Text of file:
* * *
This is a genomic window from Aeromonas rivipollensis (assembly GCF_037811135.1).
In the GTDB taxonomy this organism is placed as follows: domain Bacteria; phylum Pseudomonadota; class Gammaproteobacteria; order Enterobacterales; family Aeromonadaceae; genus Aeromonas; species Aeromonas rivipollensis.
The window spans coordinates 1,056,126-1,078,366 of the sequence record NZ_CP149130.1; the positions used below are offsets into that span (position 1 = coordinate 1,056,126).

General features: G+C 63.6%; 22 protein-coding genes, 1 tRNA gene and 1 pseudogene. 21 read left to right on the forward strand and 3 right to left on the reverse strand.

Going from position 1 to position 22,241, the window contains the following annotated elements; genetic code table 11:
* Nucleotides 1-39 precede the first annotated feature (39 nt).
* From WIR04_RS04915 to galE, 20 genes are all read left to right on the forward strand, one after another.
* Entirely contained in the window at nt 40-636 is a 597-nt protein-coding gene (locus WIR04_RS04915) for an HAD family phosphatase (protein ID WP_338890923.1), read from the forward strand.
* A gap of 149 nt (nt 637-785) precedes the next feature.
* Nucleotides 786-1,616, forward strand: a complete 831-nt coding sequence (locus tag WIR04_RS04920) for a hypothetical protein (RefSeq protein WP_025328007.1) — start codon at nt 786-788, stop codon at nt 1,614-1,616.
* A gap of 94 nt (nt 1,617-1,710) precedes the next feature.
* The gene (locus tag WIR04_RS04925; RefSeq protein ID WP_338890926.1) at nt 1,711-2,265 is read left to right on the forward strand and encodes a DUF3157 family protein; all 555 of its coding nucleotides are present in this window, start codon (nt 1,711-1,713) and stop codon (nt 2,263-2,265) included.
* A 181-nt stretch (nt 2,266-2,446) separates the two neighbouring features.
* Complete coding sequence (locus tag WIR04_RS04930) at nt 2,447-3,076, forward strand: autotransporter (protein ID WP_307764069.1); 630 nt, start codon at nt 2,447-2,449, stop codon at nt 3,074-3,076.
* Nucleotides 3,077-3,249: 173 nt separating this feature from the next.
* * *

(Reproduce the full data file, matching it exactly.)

This is a genomic window from Aeromonas rivipollensis (assembly GCF_037811135.1).
In the GTDB taxonomy this organism is placed as follows: domain Bacteria; phylum Pseudomonadota; class Gammaproteobacteria; order Enterobacterales; family Aeromonadaceae; genus Aeromonas; species Aeromonas rivipollensis.
The window spans coordinates 1,056,126-1,078,366 of the sequence record NZ_CP149130.1; the positions used below are offsets into that span (position 1 = coordinate 1,056,126).

General features: G+C 63.6%; 22 protein-coding genes, 1 tRNA gene and 1 pseudogene. 21 read left to right on the forward strand and 3 right to left on the reverse strand.

Going from position 1 to position 22,241, the window contains the following annotated elements; genetic code table 11:
* Nucleotides 1-39 precede the first annotated feature (39 nt).
* From WIR04_RS04915 to galE, 20 genes are all read left to right on the forward strand, one after another.
* Entirely contained in the window at nt 40-636 is a 597-nt protein-coding gene (locus WIR04_RS04915) for an HAD family phosphatase (protein ID WP_338890923.1), read from the forward strand.
* A gap of 149 nt (nt 637-785) precedes the next feature.
* Nucleotides 786-1,616, forward strand: a complete 831-nt coding sequence (locus tag WIR04_RS04920) for a hypothetical protein (RefSeq protein WP_025328007.1) — start codon at nt 786-788, stop codon at nt 1,614-1,616.
* A gap of 94 nt (nt 1,617-1,710) precedes the next feature.
* The gene (locus tag WIR04_RS04925; RefSeq protein ID WP_338890926.1) at nt 1,711-2,265 is read left to right on the forward strand and encodes a DUF3157 family protein; all 555 of its coding nucleotides are present in this window, start codon (nt 1,711-1,713) and stop codon (nt 2,263-2,265) included.
* A 181-nt stretch (nt 2,266-2,446) separates the two neighbouring features.
* Complete coding sequence (locus tag WIR04_RS04930) at nt 2,447-3,076, forward strand: autotransporter (protein ID WP_307764069.1); 630 nt, start codon at nt 2,447-2,449, stop codon at nt 3,074-3,076.
* Nucleotides 3,077-3,249: 173 nt separating this feature from the next.